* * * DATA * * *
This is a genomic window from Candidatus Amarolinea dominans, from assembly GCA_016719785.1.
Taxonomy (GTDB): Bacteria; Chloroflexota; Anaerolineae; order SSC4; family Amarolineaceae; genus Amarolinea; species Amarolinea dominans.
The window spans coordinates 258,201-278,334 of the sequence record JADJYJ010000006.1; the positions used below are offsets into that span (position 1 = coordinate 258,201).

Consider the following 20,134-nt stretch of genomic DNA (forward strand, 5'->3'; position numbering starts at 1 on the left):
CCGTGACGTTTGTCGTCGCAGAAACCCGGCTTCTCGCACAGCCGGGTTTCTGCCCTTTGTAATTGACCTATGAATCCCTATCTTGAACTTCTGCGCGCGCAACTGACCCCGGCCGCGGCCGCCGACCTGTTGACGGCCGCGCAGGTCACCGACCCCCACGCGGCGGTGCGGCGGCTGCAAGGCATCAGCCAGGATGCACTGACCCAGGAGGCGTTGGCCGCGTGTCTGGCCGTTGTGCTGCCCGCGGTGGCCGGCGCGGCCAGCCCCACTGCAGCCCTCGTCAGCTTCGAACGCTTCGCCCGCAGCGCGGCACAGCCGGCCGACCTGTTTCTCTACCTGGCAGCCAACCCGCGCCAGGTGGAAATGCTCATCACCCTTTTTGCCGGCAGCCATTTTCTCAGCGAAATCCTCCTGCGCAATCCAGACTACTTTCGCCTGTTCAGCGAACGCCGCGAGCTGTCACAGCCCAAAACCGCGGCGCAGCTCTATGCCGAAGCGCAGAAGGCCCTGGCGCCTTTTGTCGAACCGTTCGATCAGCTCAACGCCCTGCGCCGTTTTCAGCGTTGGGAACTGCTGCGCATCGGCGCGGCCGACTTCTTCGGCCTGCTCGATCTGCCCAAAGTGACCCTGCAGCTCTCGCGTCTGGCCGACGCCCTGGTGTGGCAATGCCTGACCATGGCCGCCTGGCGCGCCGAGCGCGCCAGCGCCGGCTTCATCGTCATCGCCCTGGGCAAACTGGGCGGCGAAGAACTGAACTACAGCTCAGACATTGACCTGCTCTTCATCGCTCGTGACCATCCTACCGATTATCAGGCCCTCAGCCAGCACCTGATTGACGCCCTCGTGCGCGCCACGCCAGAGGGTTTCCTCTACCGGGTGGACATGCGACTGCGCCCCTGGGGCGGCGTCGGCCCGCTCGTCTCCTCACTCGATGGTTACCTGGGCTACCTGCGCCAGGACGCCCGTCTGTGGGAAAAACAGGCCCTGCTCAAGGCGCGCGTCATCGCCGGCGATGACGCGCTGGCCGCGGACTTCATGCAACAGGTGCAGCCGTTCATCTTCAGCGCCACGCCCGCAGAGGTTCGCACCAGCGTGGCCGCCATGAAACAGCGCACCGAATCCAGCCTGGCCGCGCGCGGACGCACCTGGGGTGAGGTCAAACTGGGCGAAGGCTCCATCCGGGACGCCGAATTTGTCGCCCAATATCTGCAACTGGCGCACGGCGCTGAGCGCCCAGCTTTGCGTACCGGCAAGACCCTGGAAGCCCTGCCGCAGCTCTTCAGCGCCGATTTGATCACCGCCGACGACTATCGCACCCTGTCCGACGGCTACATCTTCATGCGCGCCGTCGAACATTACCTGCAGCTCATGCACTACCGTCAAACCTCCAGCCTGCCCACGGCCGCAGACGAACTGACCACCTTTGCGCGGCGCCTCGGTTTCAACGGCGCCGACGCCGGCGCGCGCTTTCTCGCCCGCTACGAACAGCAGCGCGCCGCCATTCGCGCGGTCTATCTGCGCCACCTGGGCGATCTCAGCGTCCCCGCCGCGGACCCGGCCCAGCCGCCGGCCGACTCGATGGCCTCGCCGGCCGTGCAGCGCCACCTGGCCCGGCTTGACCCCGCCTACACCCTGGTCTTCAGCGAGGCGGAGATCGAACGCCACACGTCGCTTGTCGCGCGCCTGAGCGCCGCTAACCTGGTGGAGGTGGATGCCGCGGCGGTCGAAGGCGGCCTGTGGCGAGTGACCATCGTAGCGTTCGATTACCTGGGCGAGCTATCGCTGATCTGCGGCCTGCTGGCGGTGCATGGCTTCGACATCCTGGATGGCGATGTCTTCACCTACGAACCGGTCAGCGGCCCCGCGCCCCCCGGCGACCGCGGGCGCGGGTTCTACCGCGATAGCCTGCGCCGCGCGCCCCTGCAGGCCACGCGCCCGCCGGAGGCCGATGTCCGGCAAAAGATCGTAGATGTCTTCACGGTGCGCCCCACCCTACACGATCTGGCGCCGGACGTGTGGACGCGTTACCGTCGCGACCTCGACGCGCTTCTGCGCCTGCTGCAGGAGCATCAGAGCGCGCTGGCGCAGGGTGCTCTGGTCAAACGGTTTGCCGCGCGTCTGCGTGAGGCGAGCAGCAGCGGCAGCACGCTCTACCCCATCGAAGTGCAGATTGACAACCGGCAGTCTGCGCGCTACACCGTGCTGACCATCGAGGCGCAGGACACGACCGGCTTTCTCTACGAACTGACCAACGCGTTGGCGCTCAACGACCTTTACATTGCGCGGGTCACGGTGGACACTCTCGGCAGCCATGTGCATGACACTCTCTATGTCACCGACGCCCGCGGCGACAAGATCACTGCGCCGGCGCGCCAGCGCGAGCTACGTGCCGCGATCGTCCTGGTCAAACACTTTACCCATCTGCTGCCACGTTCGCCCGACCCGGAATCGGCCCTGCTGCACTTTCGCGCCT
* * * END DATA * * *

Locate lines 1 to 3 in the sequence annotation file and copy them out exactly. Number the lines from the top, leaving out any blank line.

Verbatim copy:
This is a genomic window from Candidatus Amarolinea dominans, from assembly GCA_016719785.1.
Taxonomy (GTDB): Bacteria; Chloroflexota; Anaerolineae; order SSC4; family Amarolineaceae; genus Amarolinea; species Amarolinea dominans.
The window spans coordinates 258,201-278,334 of the sequence record JADJYJ010000006.1; the positions used below are offsets into that span (position 1 = coordinate 258,201).